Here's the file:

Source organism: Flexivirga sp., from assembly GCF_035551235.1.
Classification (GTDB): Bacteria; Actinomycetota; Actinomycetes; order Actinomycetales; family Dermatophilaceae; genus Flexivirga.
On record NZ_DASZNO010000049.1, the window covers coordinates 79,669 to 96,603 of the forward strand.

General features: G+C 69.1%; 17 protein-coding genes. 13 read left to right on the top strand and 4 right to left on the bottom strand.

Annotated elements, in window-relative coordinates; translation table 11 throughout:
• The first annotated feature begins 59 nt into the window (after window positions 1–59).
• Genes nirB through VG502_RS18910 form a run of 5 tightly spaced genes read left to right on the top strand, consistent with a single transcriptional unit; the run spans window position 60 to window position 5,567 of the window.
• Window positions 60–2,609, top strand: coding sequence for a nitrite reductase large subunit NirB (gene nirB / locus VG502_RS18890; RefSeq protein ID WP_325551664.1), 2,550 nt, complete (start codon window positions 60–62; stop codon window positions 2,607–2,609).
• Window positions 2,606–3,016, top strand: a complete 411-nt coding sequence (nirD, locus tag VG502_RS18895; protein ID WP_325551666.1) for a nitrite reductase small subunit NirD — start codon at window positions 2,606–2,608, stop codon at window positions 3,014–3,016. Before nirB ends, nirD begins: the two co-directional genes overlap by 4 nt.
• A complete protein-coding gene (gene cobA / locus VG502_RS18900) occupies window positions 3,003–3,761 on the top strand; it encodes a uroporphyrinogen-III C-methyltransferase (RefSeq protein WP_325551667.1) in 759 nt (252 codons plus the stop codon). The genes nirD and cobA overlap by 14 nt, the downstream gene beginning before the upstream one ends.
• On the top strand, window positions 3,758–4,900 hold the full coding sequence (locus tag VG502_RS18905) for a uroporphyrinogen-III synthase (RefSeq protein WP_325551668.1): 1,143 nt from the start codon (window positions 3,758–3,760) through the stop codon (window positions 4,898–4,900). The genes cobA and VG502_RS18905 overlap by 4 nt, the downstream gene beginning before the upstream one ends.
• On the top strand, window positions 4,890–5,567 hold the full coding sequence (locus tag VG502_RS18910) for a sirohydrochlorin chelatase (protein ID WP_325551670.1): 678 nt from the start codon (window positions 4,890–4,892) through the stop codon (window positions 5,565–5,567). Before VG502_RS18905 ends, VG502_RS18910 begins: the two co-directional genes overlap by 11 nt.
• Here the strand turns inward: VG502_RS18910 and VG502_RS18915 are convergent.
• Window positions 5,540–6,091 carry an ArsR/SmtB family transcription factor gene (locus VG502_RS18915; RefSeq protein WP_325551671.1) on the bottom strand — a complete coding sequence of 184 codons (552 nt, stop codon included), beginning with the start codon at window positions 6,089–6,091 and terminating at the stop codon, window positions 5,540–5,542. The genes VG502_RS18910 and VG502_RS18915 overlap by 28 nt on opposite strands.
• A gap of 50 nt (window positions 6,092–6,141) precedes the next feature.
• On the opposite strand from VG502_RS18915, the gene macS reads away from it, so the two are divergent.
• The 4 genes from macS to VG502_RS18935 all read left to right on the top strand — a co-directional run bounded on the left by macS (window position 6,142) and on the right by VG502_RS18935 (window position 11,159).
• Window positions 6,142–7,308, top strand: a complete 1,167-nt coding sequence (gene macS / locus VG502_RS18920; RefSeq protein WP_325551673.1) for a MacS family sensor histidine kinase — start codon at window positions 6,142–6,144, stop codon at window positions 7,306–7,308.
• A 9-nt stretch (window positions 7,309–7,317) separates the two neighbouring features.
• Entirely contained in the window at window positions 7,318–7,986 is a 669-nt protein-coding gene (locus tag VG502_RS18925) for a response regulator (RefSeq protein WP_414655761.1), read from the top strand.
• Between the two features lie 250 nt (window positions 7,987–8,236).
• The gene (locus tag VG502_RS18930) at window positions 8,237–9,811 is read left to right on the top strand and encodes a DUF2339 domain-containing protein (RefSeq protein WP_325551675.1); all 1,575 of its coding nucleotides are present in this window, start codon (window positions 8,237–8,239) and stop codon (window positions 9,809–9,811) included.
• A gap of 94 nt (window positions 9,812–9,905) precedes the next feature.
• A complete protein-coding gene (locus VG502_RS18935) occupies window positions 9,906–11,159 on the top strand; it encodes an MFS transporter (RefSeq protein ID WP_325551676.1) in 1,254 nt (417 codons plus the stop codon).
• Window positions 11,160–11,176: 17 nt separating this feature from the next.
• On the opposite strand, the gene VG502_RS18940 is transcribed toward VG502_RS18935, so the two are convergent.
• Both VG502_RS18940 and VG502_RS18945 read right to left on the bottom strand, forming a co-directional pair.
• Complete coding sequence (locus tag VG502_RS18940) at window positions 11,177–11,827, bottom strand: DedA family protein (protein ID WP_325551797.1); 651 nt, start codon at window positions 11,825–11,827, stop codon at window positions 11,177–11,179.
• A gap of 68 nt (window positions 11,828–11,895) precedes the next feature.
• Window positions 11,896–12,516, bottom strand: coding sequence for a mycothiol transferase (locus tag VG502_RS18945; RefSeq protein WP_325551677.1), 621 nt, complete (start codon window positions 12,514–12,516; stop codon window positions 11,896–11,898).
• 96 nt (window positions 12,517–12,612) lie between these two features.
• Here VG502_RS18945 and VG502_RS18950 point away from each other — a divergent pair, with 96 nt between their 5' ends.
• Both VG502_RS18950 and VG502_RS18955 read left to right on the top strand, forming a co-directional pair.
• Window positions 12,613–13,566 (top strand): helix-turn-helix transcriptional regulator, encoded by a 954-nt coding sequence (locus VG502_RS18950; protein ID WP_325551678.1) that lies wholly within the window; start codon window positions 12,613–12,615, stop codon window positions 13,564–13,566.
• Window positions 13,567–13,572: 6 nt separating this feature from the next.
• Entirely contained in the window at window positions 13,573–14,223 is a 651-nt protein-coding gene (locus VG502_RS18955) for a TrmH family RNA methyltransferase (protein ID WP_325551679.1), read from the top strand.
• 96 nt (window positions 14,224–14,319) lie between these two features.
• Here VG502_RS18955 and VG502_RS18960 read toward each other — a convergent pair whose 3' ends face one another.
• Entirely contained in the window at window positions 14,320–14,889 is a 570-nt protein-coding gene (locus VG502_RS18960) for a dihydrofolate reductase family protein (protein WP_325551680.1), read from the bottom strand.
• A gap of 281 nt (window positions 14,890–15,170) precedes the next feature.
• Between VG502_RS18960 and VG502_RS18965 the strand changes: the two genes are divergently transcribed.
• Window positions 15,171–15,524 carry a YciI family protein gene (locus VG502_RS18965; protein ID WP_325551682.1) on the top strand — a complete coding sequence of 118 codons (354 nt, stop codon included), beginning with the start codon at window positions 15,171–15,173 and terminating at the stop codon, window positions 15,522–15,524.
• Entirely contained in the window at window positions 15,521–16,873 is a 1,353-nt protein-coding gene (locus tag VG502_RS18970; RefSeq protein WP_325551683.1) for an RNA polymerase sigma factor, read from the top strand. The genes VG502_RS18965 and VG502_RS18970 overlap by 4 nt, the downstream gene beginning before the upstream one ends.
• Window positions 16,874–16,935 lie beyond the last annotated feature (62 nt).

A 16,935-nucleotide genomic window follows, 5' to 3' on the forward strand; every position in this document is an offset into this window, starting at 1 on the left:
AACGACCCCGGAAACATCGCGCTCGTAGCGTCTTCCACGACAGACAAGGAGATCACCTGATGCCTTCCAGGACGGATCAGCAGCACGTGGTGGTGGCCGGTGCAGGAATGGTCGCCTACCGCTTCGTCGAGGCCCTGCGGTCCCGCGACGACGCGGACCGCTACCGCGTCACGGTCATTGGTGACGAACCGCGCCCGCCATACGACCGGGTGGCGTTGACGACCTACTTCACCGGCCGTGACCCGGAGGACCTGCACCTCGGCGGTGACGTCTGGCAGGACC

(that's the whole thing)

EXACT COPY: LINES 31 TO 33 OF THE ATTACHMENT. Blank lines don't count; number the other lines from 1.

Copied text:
• 96 nt (window positions 12,517–12,612) lie between these two features.
• Here VG502_RS18945 and VG502_RS18950 point away from each other — a divergent pair, with 96 nt between their 5' ends.
• Both VG502_RS18950 and VG502_RS18955 read left to right on the top strand, forming a co-directional pair.